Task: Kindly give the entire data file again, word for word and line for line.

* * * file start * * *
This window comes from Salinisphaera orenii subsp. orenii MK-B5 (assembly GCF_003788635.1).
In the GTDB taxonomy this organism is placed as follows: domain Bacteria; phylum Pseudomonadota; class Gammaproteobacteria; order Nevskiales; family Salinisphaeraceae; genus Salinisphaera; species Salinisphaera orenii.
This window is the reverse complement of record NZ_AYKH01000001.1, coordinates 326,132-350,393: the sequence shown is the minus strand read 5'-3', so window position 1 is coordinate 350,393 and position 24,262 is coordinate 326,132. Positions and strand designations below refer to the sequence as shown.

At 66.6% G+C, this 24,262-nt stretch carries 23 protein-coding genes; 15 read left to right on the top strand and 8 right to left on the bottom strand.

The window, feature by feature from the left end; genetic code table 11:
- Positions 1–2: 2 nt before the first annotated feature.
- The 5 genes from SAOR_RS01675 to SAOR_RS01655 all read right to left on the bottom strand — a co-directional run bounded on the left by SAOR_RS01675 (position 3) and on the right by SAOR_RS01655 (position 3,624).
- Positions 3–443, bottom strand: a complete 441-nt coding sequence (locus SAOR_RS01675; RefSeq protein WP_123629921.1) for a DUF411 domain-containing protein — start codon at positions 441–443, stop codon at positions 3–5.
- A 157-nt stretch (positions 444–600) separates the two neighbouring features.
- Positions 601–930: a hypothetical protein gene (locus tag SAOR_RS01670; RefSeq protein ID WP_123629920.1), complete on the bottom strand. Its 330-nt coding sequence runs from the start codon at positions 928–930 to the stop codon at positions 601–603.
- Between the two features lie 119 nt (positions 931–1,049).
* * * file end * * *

This window comes from Salinisphaera orenii subsp. orenii MK-B5 (assembly GCF_003788635.1).
In the GTDB taxonomy this organism is placed as follows: domain Bacteria; phylum Pseudomonadota; class Gammaproteobacteria; order Nevskiales; family Salinisphaeraceae; genus Salinisphaera; species Salinisphaera orenii.
This window is the reverse complement of record NZ_AYKH01000001.1, coordinates 326,132-350,393: the sequence shown is the minus strand read 5'-3', so window position 1 is coordinate 350,393 and position 24,262 is coordinate 326,132. Positions and strand designations below refer to the sequence as shown.

At 66.6% G+C, this 24,262-nt stretch carries 23 protein-coding genes; 15 read left to right on the top strand and 8 right to left on the bottom strand.

The window, feature by feature from the left end; genetic code table 11:
- Positions 1–2: 2 nt before the first annotated feature.
- The 5 genes from SAOR_RS01675 to SAOR_RS01655 all read right to left on the bottom strand — a co-directional run bounded on the left by SAOR_RS01675 (position 3) and on the right by SAOR_RS01655 (position 3,624).
- Positions 3–443, bottom strand: a complete 441-nt coding sequence (locus SAOR_RS01675; RefSeq protein WP_123629921.1) for a DUF411 domain-containing protein — start codon at positions 441–443, stop codon at positions 3–5.
- A 157-nt stretch (positions 444–600) separates the two neighbouring features.
- Positions 601–930: a hypothetical protein gene (locus tag SAOR_RS01670; RefSeq protein ID WP_123629920.1), complete on the bottom strand. Its 330-nt coding sequence runs from the start codon at positions 928–930 to the stop codon at positions 601–603.
- Between the two features lie 119 nt (positions 931–1,049).